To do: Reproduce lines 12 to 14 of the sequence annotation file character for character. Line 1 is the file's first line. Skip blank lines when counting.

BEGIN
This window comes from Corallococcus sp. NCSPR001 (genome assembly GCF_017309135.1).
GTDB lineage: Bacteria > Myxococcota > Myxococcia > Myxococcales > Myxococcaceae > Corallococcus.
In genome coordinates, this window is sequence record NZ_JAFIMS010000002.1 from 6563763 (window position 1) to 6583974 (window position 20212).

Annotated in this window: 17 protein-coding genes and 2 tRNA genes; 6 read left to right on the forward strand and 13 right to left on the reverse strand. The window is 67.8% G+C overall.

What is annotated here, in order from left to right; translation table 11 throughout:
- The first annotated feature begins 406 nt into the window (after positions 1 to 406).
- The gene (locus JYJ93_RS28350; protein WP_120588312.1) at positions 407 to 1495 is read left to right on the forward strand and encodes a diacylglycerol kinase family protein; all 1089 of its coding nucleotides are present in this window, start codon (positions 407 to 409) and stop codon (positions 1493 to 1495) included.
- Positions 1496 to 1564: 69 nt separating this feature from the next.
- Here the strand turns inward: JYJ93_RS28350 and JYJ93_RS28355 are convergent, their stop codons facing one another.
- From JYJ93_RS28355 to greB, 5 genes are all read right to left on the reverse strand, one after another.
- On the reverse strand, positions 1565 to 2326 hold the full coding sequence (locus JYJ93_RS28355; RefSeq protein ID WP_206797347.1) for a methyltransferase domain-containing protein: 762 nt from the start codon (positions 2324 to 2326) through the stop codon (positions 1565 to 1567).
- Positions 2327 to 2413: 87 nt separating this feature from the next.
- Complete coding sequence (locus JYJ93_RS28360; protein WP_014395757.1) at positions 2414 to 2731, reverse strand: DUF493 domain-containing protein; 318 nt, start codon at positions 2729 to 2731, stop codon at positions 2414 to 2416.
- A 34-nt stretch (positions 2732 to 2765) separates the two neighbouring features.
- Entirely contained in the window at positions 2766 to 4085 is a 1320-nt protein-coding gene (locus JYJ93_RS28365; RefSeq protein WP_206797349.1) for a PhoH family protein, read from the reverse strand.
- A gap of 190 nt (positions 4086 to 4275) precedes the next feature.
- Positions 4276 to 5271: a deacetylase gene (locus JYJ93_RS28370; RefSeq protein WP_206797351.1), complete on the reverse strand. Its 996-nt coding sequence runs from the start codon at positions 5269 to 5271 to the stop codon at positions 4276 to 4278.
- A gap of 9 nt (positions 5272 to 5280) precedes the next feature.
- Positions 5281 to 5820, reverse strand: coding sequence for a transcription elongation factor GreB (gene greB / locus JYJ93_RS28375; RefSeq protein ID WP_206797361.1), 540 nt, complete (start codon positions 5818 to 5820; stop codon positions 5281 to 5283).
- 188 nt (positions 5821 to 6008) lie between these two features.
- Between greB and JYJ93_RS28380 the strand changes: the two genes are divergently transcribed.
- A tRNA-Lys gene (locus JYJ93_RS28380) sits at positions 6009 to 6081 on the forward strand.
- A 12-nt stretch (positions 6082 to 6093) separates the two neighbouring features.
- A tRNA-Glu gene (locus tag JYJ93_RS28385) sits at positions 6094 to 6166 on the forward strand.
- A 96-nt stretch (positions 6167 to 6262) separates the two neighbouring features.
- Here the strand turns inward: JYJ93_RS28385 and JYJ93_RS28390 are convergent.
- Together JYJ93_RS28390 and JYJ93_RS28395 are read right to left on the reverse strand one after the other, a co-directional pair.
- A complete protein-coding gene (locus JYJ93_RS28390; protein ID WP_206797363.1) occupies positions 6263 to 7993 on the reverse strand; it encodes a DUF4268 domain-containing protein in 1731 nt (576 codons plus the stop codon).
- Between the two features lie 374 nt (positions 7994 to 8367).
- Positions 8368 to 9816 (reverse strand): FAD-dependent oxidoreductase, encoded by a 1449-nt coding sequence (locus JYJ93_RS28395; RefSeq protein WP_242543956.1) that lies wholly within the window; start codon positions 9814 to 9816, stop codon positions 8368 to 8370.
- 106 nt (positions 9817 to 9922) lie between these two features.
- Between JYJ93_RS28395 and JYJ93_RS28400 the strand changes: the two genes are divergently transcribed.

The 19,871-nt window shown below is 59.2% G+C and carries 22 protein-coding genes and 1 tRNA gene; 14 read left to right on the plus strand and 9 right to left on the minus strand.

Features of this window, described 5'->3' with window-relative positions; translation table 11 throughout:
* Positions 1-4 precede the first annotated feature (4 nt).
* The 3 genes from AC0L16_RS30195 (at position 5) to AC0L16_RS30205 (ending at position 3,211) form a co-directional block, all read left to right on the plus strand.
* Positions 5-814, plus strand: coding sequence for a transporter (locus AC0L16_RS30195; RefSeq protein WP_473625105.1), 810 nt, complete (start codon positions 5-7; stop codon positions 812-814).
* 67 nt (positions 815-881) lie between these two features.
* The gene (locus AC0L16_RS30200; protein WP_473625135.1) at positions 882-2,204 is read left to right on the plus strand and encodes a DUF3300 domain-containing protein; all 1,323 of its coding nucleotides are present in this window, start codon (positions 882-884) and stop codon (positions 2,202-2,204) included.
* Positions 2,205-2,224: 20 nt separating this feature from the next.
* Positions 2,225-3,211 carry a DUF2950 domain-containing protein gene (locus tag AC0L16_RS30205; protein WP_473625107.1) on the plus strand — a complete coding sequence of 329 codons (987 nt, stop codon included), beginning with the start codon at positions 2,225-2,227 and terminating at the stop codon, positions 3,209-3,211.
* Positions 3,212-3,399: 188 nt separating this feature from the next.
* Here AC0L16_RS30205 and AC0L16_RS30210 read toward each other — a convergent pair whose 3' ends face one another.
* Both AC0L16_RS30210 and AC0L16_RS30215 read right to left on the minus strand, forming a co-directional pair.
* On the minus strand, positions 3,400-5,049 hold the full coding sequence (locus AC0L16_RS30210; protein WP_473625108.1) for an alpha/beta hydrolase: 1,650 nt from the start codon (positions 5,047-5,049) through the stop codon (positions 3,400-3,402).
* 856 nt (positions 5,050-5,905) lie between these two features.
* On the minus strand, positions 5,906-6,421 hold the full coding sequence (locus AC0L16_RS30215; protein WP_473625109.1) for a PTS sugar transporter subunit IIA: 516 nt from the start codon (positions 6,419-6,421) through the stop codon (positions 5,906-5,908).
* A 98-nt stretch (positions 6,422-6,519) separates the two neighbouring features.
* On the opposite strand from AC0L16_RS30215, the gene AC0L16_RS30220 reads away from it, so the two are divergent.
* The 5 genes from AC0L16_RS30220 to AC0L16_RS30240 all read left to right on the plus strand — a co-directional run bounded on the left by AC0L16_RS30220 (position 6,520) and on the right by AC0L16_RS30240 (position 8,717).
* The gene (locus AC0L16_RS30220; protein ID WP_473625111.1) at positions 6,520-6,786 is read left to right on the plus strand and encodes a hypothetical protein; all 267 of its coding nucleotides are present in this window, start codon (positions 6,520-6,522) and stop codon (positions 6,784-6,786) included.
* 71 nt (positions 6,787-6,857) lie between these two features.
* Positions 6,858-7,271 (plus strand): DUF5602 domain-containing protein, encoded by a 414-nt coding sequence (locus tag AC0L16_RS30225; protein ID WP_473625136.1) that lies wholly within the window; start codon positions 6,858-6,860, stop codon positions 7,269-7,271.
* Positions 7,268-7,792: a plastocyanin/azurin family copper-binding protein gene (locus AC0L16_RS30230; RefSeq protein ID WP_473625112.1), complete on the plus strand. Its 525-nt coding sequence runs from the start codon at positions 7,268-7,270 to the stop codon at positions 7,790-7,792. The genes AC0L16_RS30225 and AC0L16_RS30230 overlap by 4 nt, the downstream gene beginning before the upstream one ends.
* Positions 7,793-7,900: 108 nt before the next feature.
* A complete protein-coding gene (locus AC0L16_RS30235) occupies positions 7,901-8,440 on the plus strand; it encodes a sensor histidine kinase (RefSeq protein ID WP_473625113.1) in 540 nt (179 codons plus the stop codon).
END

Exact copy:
- Positions 2327 to 2413: 87 nt separating this feature from the next.
- Complete coding sequence (locus JYJ93_RS28360; protein WP_014395757.1) at positions 2414 to 2731, reverse strand: DUF493 domain-containing protein; 318 nt, start codon at positions 2729 to 2731, stop codon at positions 2414 to 2416.
- A 34-nt stretch (positions 2732 to 2765) separates the two neighbouring features.